Endocrine Disruptors Blacklist: Common Endocrine Disruptors in the Environment

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We are exposed to endocrine disruptors in our everyday lives, oftentimes unknowingly. Endocrine disruptors are harmful chemicals that can be in food, water, cosmetics and personal products, plastics, household products, and our soil. They can cause hormone imbalance which not only affects how we feel and behave but is also linked to a long list of physical and mental ailments. To avoid endocrine disruptors, use this blacklist to identify and avoid endocrine disruptors to prevent hormonal imbalance and improve your health.


What are Endocrine Disruptors?

endocrine system in our body consists of glands that release hormones. Endocrine disruptors are chemicals that can interfere with or mimic the hormones in our body. When they interfere with our hormones, they can cause problems with development, reproduction, your immune system and brain. Endocrine disruptors can be found in a variety of products that we use everyday from food and water to cosmetics. These endocrine disruptors can enter our bodies and affect our hormones through our skin or if we ingest them.


Endocrine Disruptors in Plastics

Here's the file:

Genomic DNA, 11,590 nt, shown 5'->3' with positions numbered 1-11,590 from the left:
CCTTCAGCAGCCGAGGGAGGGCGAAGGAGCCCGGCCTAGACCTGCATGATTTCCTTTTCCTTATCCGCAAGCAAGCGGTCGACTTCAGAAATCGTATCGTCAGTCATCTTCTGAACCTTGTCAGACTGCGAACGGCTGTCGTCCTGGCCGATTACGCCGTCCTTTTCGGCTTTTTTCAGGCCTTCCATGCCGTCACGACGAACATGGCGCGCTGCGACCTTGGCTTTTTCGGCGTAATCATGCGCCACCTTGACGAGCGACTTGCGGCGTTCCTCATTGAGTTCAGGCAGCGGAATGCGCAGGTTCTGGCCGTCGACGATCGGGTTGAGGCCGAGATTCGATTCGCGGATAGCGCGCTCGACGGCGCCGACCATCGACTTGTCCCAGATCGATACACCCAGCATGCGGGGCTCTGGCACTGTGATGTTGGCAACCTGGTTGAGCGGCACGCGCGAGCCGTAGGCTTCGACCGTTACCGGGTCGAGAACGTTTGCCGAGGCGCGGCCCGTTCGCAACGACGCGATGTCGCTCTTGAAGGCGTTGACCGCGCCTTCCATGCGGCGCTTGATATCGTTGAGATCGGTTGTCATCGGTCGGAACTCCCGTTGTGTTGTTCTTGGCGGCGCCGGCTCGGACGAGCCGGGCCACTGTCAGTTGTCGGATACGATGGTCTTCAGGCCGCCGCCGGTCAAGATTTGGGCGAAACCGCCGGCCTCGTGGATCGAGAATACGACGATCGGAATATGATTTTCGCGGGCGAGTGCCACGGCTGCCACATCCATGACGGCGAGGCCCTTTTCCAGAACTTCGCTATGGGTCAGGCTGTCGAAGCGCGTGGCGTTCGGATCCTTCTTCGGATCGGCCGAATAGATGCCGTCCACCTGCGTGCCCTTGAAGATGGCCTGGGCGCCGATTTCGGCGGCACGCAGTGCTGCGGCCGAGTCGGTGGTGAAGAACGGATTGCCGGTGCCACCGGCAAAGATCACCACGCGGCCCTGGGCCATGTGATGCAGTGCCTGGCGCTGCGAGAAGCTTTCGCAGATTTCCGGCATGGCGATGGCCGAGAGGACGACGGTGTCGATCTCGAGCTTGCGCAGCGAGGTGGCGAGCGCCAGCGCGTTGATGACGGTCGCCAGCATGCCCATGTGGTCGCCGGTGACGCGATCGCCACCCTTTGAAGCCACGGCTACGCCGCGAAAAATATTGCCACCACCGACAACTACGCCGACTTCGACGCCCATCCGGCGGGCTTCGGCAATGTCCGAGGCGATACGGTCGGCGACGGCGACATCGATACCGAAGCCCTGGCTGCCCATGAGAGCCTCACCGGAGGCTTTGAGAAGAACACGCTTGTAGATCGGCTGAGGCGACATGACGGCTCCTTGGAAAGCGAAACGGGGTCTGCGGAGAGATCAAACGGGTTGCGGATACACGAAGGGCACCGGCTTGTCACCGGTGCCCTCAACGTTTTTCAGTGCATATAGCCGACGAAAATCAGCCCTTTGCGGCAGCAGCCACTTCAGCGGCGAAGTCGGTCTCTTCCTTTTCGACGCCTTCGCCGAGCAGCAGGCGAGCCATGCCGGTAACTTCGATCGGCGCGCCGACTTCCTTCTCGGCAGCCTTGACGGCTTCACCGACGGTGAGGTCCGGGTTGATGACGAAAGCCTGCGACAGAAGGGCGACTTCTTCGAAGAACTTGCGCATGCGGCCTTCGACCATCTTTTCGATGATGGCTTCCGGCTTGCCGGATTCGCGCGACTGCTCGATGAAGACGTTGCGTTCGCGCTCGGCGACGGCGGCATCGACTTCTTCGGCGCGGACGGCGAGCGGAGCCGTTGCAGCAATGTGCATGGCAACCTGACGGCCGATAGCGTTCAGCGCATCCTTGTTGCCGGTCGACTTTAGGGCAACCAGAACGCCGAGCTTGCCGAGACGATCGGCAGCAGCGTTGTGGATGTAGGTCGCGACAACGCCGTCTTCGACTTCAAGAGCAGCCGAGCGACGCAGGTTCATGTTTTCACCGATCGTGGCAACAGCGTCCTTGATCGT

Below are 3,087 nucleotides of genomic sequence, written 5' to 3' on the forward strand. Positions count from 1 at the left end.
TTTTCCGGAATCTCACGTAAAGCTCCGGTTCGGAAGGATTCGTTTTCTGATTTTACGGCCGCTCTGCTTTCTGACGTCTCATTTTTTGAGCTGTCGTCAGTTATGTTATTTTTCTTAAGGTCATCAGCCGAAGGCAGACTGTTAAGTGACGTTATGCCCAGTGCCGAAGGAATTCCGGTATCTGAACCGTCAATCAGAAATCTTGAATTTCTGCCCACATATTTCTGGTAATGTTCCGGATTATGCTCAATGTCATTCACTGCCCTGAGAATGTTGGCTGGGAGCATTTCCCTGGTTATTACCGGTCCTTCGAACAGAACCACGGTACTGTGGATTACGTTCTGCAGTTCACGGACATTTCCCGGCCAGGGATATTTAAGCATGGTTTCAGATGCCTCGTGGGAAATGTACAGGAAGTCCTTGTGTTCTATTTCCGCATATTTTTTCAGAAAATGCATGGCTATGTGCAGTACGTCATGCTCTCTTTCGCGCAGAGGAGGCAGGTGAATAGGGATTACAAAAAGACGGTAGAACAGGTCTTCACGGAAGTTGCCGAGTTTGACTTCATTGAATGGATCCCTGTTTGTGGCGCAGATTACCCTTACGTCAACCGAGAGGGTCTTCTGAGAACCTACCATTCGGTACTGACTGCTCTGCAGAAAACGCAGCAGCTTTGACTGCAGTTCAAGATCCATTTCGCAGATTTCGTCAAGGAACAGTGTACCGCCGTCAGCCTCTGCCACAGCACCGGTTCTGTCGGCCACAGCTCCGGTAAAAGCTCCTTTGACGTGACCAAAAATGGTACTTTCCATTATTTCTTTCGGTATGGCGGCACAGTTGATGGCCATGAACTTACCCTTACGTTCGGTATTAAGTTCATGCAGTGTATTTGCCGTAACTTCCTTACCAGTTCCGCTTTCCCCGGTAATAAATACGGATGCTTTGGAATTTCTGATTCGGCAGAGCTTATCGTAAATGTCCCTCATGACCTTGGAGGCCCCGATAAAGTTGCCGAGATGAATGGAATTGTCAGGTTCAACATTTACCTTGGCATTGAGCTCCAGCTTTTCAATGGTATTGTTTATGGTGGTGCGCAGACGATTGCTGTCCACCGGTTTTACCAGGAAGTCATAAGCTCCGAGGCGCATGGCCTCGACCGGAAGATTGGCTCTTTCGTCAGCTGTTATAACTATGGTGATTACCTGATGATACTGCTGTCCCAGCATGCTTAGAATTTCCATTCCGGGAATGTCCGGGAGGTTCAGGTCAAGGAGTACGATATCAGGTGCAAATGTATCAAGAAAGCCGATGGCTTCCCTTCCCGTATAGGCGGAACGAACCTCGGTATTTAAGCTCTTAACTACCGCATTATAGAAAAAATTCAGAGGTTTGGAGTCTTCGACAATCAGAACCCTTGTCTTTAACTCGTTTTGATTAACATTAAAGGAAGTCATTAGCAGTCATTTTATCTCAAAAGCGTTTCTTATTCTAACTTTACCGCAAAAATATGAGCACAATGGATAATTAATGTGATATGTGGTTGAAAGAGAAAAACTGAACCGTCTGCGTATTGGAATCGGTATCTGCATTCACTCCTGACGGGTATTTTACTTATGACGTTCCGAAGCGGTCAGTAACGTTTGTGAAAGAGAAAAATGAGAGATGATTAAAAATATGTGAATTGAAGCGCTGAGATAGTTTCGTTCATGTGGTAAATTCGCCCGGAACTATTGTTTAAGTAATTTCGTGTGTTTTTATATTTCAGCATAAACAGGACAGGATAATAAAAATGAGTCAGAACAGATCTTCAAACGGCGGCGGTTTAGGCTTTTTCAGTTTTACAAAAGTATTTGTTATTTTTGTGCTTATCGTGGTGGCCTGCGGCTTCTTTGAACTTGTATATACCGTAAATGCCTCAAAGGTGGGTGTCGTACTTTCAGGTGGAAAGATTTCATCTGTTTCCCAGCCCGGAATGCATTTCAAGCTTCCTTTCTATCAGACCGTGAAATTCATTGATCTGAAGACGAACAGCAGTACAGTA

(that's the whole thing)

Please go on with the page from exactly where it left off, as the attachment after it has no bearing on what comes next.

There are endocrine disruptors present in plastics, such as plastic water bottles. The common type of endocrine disruptor found in plastics is called
bisphenol A (BPA). BPA is thought to interfere with estrogen, progesterone and thyroid hormones. Studies have shown that BPA can affect how eggs mature and affects the hypothalamus and pituitary gland, parts of the brain. This results in BPA affecting puberty, ovulation and potentially causing infertility in both men and women, along with erectile dysfunction in men.

Along with problems with reproduction, BPA is also thought to cause heart conditions (such as angina, hypertension and heart attacks), diabetes,  weight gain and increase the risk of breast and prostate cancer while decreasing the effectiveness of chemotherapy for breast cancer.

To know if a plastic bottle contains BPA, inspect the small triangle that is present on  plastic bottles. Each of these triangles show a number and those showing 1,2,4, 5 or 6  most likely do not contain any BPA. Those showing numbers 3 and 7 are most likely to contain BPA. Other plastic products may also contain BPA, such as plastic food containers and baby pacifiers.